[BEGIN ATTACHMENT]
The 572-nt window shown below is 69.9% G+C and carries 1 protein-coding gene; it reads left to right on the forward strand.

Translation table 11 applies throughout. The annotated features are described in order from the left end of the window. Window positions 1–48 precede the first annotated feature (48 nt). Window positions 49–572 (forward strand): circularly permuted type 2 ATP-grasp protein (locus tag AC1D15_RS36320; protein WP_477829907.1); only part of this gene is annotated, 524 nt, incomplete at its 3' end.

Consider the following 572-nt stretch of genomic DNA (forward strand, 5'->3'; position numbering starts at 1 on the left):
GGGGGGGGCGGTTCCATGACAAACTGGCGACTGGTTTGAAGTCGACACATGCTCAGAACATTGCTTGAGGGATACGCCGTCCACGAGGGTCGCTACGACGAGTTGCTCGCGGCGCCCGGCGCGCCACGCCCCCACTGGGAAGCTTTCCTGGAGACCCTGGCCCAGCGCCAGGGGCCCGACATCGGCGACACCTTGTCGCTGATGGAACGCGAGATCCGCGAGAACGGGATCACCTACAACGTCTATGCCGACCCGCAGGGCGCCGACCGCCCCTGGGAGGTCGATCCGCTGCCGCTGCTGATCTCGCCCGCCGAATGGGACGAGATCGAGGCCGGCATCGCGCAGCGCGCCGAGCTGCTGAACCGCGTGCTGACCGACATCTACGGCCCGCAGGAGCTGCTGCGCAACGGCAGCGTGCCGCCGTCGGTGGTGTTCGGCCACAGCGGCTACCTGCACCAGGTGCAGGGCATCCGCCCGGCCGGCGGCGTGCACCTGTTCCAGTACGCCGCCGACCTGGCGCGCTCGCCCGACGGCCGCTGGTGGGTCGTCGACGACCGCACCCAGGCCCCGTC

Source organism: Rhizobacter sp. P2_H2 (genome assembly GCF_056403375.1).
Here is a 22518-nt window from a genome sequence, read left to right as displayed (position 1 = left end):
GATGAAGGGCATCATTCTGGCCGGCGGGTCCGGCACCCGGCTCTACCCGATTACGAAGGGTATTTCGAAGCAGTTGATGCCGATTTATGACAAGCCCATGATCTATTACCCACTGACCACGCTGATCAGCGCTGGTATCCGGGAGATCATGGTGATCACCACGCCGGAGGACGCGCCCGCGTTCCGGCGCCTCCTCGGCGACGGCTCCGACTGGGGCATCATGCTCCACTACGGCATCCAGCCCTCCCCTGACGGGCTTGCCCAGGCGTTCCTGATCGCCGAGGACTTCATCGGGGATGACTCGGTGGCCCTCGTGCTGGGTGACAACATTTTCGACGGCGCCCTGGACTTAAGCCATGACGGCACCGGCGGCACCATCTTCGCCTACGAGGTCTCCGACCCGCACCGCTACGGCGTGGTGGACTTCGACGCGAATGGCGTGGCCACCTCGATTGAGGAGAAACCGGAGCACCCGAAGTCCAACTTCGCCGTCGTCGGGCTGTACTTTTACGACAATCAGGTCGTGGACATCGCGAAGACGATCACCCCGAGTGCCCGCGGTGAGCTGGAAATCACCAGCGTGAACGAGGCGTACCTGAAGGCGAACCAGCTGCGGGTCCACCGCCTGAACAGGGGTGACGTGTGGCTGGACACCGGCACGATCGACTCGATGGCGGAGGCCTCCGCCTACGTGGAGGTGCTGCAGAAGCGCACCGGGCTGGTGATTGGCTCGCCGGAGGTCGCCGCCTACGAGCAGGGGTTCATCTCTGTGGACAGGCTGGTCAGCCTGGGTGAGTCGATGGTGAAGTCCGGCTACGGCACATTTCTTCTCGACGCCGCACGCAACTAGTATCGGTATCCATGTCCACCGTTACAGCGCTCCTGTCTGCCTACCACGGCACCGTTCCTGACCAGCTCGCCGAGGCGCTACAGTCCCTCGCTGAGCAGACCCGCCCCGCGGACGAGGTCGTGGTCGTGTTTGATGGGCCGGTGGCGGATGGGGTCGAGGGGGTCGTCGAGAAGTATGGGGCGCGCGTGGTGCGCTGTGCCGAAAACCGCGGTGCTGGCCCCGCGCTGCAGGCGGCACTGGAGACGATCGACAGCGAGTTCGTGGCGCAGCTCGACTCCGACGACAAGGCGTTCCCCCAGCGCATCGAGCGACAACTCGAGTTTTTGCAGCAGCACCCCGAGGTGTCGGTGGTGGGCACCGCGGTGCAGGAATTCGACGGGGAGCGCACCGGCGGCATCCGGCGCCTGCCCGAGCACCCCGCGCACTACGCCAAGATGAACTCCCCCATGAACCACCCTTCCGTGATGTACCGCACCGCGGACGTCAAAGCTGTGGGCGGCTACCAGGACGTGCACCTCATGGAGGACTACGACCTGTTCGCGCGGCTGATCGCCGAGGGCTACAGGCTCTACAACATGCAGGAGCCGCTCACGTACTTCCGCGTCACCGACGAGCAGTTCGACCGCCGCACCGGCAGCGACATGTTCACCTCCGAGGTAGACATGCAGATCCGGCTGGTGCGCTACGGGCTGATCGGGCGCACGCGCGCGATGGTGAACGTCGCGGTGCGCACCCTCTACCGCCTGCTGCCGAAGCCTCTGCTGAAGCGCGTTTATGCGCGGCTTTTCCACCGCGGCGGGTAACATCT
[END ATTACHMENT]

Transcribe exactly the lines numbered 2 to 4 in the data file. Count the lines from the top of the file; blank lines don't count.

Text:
Translation table 11 applies throughout. The annotated features are described in order from the left end of the window. Window positions 1–48 precede the first annotated feature (48 nt). Window positions 49–572 (forward strand): circularly permuted type 2 ATP-grasp protein (locus tag AC1D15_RS36320; protein WP_477829907.1); only part of this gene is annotated, 524 nt, incomplete at its 3' end.

Consider the following 572-nt stretch of genomic DNA (forward strand, 5'->3'; position numbering starts at 1 on the left):
GGGGGGGGCGGTTCCATGACAAACTGGCGACTGGTTTGAAGTCGACACATGCTCAGAACATTGCTTGAGGGATACGCCGTCCACGAGGGTCGCTACGACGAGTTGCTCGCGGCGCCCGGCGCGCCACGCCCCCACTGGGAAGCTTTCCTGGAGACCCTGGCCCAGCGCCAGGGGCCCGACATCGGCGACACCTTGTCGCTGATGGAACGCGAGATCCGCGAGAACGGGATCACCTACAACGTCTATGCCGACCCGCAGGGCGCCGACCGCCCCTGGGAGGTCGATCCGCTGCCGCTGCTGATCTCGCCCGCCGAATGGGACGAGATCGAGGCCGGCATCGCGCAGCGCGCCGAGCTGCTGAACCGCGTGCTGACCGACATCTACGGCCCGCAGGAGCTGCTGCGCAACGGCAGCGTGCCGCCGTCGGTGGTGTTCGGCCACAGCGGCTACCTGCACCAGGTGCAGGGCATCCGCCCGGCCGGCGGCGTGCACCTGTTCCAGTACGCCGCCGACCTGGCGCGCTCGCCCGACGGCCGCTGGTGGGTCGTCGACGACCGCACCCAGGCCCCGTC